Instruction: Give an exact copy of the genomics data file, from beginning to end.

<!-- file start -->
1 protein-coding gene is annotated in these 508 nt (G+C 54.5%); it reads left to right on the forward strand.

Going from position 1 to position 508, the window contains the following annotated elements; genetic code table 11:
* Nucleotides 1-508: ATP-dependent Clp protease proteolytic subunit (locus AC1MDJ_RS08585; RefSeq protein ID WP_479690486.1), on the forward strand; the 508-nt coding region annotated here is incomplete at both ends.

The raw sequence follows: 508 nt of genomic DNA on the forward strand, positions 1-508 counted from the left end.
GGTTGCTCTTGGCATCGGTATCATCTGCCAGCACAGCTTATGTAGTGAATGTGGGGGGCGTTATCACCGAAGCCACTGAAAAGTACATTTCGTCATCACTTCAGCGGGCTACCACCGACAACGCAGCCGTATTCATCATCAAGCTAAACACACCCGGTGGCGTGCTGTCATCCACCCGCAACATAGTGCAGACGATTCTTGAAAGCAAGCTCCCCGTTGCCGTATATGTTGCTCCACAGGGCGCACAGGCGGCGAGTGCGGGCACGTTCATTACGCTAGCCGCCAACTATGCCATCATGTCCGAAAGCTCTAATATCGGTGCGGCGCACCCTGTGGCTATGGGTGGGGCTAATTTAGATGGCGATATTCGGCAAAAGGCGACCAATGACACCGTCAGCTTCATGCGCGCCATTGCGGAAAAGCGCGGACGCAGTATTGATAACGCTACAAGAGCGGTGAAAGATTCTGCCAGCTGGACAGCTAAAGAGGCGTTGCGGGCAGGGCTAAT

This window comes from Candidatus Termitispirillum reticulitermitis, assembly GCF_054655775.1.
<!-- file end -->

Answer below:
1 protein-coding gene is annotated in these 508 nt (G+C 54.5%); it reads left to right on the forward strand.

Going from position 1 to position 508, the window contains the following annotated elements; genetic code table 11:
* Nucleotides 1-508: ATP-dependent Clp protease proteolytic subunit (locus AC1MDJ_RS08585; RefSeq protein ID WP_479690486.1), on the forward strand; the 508-nt coding region annotated here is incomplete at both ends.

The raw sequence follows: 508 nt of genomic DNA on the forward strand, positions 1-508 counted from the left end.
GGTTGCTCTTGGCATCGGTATCATCTGCCAGCACAGCTTATGTAGTGAATGTGGGGGGCGTTATCACCGAAGCCACTGAAAAGTACATTTCGTCATCACTTCAGCGGGCTACCACCGACAACGCAGCCGTATTCATCATCAAGCTAAACACACCCGGTGGCGTGCTGTCATCCACCCGCAACATAGTGCAGACGATTCTTGAAAGCAAGCTCCCCGTTGCCGTATATGTTGCTCCACAGGGCGCACAGGCGGCGAGTGCGGGCACGTTCATTACGCTAGCCGCCAACTATGCCATCATGTCCGAAAGCTCTAATATCGGTGCGGCGCACCCTGTGGCTATGGGTGGGGCTAATTTAGATGGCGATATTCGGCAAAAGGCGACCAATGACACCGTCAGCTTCATGCGCGCCATTGCGGAAAAGCGCGGACGCAGTATTGATAACGCTACAAGAGCGGTGAAAGATTCTGCCAGCTGGACAGCTAAAGAGGCGTTGCGGGCAGGGCTAAT

This window comes from Candidatus Termitispirillum reticulitermitis, assembly GCF_054655775.1.